Bighorns still struggling in southern Nevada
LAS VEGAS — Wildlife officials in Nevada say they’re seeing more wild desert bighorn lambs in the River Mountains east of Las Vegas, but the herd is still struggling with an outbreak of bacterial pneumonia that the animals have no natural way to fight.
An aerial tally in October counted 15 lambs per 100 ewes in the rugged area between Henderson and Boulder City, Nevada Department of Wildlife biologist Pat Cummings told the Las Vegas Review-Journal.
That’s more than twice the six-lambs-per-100 ewes found in 2015 but is still well below the average of about 33 lambs for every 100 ewes researchers say they find in normal years.
Biologists worry that enough lambs aren’t being produced to sustain affected herds.
“We’re just going to have to ride it out and see how individual sheep herds come through it,” state wildlife veterinarian Peregrine Wolff said. “Right now, unfortunately, it’s going to be kind of wait and see.”
Pneumonia has also hit bighorns in Washington state, Wyoming, Utah, Idaho and Montana, and threatens efforts to rebuild native populations that were on the brink of extinction a half century ago.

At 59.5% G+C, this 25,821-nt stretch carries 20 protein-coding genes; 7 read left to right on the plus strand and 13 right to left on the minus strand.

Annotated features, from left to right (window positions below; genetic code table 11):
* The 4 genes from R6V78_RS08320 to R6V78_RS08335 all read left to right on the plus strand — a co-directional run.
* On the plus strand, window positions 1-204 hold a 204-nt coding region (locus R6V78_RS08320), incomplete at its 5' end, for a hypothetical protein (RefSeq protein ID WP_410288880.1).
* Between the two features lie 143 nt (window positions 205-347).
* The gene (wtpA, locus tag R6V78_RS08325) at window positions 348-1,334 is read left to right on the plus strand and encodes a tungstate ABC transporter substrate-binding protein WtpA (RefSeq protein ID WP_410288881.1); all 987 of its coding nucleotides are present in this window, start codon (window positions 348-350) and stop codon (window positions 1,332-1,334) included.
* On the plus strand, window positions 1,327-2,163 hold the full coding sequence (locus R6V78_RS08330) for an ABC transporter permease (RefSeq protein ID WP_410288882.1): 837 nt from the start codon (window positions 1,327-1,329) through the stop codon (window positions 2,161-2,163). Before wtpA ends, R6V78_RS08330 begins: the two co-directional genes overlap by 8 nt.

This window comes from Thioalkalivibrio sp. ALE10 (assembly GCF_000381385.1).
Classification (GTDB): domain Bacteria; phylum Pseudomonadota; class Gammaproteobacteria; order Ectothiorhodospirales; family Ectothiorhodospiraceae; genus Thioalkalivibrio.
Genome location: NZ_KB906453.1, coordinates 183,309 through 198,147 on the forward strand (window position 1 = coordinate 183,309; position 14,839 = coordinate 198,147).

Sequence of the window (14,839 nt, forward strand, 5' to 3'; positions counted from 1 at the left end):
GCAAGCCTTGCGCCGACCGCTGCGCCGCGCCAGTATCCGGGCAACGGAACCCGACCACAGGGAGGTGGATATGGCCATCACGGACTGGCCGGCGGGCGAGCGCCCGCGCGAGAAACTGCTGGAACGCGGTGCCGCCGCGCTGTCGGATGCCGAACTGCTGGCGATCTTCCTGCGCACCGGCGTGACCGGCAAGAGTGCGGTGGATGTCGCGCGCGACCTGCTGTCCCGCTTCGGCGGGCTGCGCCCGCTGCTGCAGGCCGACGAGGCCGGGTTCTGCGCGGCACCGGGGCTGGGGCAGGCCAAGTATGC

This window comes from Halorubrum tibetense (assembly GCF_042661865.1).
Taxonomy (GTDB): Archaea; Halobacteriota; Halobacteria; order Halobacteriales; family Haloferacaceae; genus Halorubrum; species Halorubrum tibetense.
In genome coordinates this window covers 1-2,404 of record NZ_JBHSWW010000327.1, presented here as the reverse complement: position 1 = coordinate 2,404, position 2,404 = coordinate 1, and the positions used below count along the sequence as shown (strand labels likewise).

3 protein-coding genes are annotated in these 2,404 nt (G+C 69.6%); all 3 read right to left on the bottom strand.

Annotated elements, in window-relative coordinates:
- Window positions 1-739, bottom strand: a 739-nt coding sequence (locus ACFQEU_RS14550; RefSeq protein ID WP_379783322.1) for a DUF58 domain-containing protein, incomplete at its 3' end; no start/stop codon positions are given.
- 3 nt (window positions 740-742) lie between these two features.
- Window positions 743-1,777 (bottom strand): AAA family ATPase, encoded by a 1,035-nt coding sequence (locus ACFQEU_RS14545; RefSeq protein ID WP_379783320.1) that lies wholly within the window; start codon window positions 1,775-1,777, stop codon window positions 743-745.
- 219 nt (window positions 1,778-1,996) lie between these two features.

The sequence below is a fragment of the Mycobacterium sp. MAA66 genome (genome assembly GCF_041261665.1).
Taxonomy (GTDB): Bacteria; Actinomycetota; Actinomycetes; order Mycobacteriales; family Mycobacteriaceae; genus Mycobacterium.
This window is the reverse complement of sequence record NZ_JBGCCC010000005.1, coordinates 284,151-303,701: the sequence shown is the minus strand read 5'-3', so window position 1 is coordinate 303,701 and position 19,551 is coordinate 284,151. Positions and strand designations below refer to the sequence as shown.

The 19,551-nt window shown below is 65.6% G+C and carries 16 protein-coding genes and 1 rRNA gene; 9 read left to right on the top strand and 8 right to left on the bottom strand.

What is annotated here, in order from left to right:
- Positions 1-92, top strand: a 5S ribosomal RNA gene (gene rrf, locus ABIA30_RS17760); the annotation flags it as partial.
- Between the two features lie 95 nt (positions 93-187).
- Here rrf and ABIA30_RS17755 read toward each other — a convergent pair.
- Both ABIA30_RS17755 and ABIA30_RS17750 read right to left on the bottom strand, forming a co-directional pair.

There’s no way to treat sick animals or vaccinate healthy ones against the illness, which might have originated in domestic livestock. It does not pose a risk to humans.
Wildlife officials say the pneumonia outbreak in bighorn herds in southern Nevada began as early as 2012 and got worse when a more virulent strain of the bacteria spread from sheep in Mojave National Preserve in California.
Blood samples collected from animals in the wild show the Mojave strain of the bacteria has spread into other herds in the Spring and McCullough mountains of southern Nevada — and across the Colorado River to bighorns in the Black Mountains in Arizona.
With no natural resistance to pneumonia, the animals tend to die when they get sick.
Animals that survive can become carriers of the bacteria, infecting newborn lambs in a cycle that can decimate a herd.
Bighorns once roamed nearly every mountain range in Nevada, but by the early 1960s the population had been reduced to about 1,200 animals as a result of unregulated hunting, habitat loss and disease from domestic livestock.
Since 1967, wildlife managers have restored Nevada’s official animal to more than 60 mountain ranges and helped boost the total population to more than 11,000 adults, more than any other state.